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Applying for Bail in the Northern Territory

When a person in the Northern Territory is charged with criminal offences, they may be summonsed to come to court or arrested. If a person is arrested, a bail determination will be made. Bail is the conditional release of a person before their criminal matter is finalised. If bail is refused, the person is remanded in custody. This article deals with bail in the Northern Territory.

Police bail

An authorised police officer will first look at whether bail should be granted. If police bail is granted, conditions for the person’s release from custody will be set. These conditions will always include appearing in court at a later date and there may also be other conditions, including residence or conduct conditions. A sum of money (a guarantor or surety) may have to be promised or deposited. When the defendant signs the bail undertaking acknowledging that they will comply with the bail conditions, they can be released from custody.

Court bail

There is no limit to how many times bail applications can be made to a court but the court may refuse to hear a bail application if it thinks it is vexatious or frivolous. If bail is refused by the court, the maximum adjournment is for 15 days.

The Supreme Court can review the conditions set by the court, including a refusal to grant bail. A magistrate or justice cannot consider bail for a matter in the Supreme Court. The law on bail in the Northern Territory is governed by the Bail Act. If the offence is a commonwealth crime there are further rules set out in the Crimes Act 1914 (Cth) which must be considered.

Criteria for granting bail

In deciding whether to grant bail the police, justice or magistrate must consider whether it is likely the accused will appear in court. In making the decision they will consider certain matters that are set out in the Bail Act.

These include:

  • the person’s background and community ties as shown by their living arrangements, employment, family and previous criminal record;
  • the circumstances of the offence, including the strength of the police case, how serious it is and the likely penalty;
  • the likelihood that the person will or will not come to court;
  • the interests of the accused, including the conditions they would be held in custody under and how long they are likely to be held, and their need to be free for any lawful purpose (work, family, preparing their legal case etc). If a person is intoxicated, injured, drug affected or is in danger of injury or in need of protection they may remain in custody.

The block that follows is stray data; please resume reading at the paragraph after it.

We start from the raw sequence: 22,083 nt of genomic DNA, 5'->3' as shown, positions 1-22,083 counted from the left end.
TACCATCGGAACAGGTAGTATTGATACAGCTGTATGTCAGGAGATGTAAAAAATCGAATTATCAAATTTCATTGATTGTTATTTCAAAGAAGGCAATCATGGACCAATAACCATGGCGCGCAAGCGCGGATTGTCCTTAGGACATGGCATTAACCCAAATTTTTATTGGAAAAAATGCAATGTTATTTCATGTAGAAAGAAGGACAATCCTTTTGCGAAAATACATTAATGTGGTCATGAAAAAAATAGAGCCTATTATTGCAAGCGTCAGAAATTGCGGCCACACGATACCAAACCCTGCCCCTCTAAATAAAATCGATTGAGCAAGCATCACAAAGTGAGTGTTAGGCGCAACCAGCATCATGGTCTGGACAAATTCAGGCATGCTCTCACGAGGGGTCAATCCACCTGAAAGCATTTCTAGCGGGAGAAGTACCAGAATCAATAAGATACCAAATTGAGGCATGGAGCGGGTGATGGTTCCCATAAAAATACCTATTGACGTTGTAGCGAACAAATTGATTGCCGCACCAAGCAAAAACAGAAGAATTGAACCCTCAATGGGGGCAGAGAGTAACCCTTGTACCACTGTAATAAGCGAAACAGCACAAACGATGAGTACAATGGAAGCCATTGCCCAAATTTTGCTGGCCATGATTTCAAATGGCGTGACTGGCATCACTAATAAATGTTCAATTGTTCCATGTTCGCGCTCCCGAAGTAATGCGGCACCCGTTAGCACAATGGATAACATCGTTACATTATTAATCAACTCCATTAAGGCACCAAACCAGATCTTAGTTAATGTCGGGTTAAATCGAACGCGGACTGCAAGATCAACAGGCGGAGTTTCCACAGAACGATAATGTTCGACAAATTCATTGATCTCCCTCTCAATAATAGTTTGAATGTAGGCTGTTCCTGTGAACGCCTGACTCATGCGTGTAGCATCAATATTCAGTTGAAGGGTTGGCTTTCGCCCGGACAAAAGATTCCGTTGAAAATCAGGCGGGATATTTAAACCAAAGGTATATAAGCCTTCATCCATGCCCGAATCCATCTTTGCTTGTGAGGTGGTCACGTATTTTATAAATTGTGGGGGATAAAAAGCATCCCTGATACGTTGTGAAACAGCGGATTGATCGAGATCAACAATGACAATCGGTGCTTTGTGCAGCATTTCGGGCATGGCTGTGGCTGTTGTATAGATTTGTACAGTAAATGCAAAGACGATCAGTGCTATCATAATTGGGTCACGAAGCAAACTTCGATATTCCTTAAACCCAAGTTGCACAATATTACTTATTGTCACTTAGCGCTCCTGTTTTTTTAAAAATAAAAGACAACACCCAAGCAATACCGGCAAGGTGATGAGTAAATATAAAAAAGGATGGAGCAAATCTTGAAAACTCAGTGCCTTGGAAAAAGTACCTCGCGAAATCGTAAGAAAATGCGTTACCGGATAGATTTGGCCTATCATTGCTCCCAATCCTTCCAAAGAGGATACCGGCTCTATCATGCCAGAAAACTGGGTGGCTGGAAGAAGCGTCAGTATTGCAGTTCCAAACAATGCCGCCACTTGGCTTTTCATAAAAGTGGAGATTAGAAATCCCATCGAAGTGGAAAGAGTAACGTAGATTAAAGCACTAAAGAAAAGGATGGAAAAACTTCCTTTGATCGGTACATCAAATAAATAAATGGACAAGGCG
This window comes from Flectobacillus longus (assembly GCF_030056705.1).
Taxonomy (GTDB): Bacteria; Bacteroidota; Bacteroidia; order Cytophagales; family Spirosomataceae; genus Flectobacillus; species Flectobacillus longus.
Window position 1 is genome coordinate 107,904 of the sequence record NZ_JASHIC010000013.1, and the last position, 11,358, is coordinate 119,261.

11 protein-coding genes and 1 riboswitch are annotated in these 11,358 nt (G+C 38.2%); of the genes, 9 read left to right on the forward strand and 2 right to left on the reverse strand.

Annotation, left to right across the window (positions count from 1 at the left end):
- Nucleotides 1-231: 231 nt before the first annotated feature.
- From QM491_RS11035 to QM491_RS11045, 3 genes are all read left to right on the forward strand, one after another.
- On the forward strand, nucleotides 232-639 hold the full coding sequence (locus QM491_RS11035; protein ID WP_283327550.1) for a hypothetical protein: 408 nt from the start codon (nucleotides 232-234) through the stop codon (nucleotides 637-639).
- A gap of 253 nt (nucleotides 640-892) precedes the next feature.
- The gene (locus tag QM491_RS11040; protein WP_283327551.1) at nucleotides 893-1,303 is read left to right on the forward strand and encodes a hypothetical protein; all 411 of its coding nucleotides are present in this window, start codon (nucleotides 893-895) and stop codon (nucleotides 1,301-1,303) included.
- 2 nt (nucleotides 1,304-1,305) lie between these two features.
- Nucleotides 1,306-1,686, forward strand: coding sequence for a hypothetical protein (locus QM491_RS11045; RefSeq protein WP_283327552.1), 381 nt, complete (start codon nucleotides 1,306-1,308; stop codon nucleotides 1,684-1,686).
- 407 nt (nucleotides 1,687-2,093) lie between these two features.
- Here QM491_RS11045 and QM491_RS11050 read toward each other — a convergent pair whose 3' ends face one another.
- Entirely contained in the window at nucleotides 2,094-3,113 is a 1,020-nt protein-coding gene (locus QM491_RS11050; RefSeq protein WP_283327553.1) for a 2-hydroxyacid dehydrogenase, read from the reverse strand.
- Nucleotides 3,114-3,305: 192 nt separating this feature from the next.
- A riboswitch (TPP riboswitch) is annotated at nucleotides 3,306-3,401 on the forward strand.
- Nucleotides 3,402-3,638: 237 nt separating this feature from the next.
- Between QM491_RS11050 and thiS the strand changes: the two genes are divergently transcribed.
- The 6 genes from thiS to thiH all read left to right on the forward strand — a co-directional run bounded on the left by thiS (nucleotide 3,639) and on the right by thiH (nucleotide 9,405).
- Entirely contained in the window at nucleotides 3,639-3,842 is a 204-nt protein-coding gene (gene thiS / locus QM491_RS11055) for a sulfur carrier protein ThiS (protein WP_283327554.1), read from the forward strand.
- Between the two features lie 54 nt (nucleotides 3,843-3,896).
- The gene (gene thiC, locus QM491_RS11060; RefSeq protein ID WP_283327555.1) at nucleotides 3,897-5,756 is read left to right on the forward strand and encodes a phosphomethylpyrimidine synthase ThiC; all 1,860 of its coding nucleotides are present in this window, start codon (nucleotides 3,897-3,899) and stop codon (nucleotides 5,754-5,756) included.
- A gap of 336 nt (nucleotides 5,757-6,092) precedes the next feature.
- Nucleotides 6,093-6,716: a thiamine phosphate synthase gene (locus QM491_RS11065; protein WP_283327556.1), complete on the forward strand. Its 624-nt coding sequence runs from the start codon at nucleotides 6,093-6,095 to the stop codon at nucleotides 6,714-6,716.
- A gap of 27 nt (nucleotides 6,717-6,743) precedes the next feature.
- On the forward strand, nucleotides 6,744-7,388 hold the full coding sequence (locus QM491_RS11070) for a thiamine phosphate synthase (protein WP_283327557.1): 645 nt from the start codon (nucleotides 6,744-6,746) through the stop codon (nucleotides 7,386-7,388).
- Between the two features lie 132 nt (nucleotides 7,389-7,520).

• the likelihood that the person would commit an offence, including a breach of the bail, if released;
  • the community’s interests, including any risk that the person may, if allowed bail, interfere with evidence, witnesses, jurors, victims or their relatives, or that they may affect the welfare or safety of a person. The police must tell the person considering bail if the victim is concerned that their release could lead to a risk to them and their reasons for that concern.

Bail presumptions

For many offences (particularly minor offences) there is a presumption that bail should be granted.

For other offences, bail must not be granted unless the police or court is satisfied that it should not be refused. These offences include certain drug offences, terrorism, murder, treason, serious animal cruelty offences, some serious sexual and violence offences and some offences committed while on bail or following previous convictions for serious offences or while subject to a sentencing order, or if the person is charged with breaching an Apprehended Domestic Violence Order (in some circumstances).

A person charged with one or more of these offences may still be released on bail if the court considers it appropriate.

If the person applying for bail is a juvenile, the are different bail presumptions that apply.

Breach of bail

It is an offence for a person to breach any of the conditions of their bail, or to fail to come to court. The police can arrest a person for breach of bail and bring them to court. The court will decide whether to continue, revoke or vary bail in this situation. The court must revoke bail if the person was charged with a serious violence offence and released on bail despite the presumption against bail.

Once bail has been revoked, a fresh application for bail can be made. The maximum penalty for breaching a bail is $29,800.00 and/or imprisonment for two years, but the penalty imposed for the breach cannot be more than the maximum penalty for the original offence. It is a defence to the charge if the person has a reasonable excuse for the breach.

If you require legal advice or representation in any legal matter, please contact Go To Court Lawyers.


Michelle Makela

Michelle Makela is a Legal Practice Director at Go To Court Lawyers. She holds a Juris Doctor, a Bachelor of Science (Psychology) and a Master of Criminology. She was admitted to practice in 2006. Michelle has over 15 years experience in the legal industry, working across commercial litigation, criminal law, family law and estate planning. 
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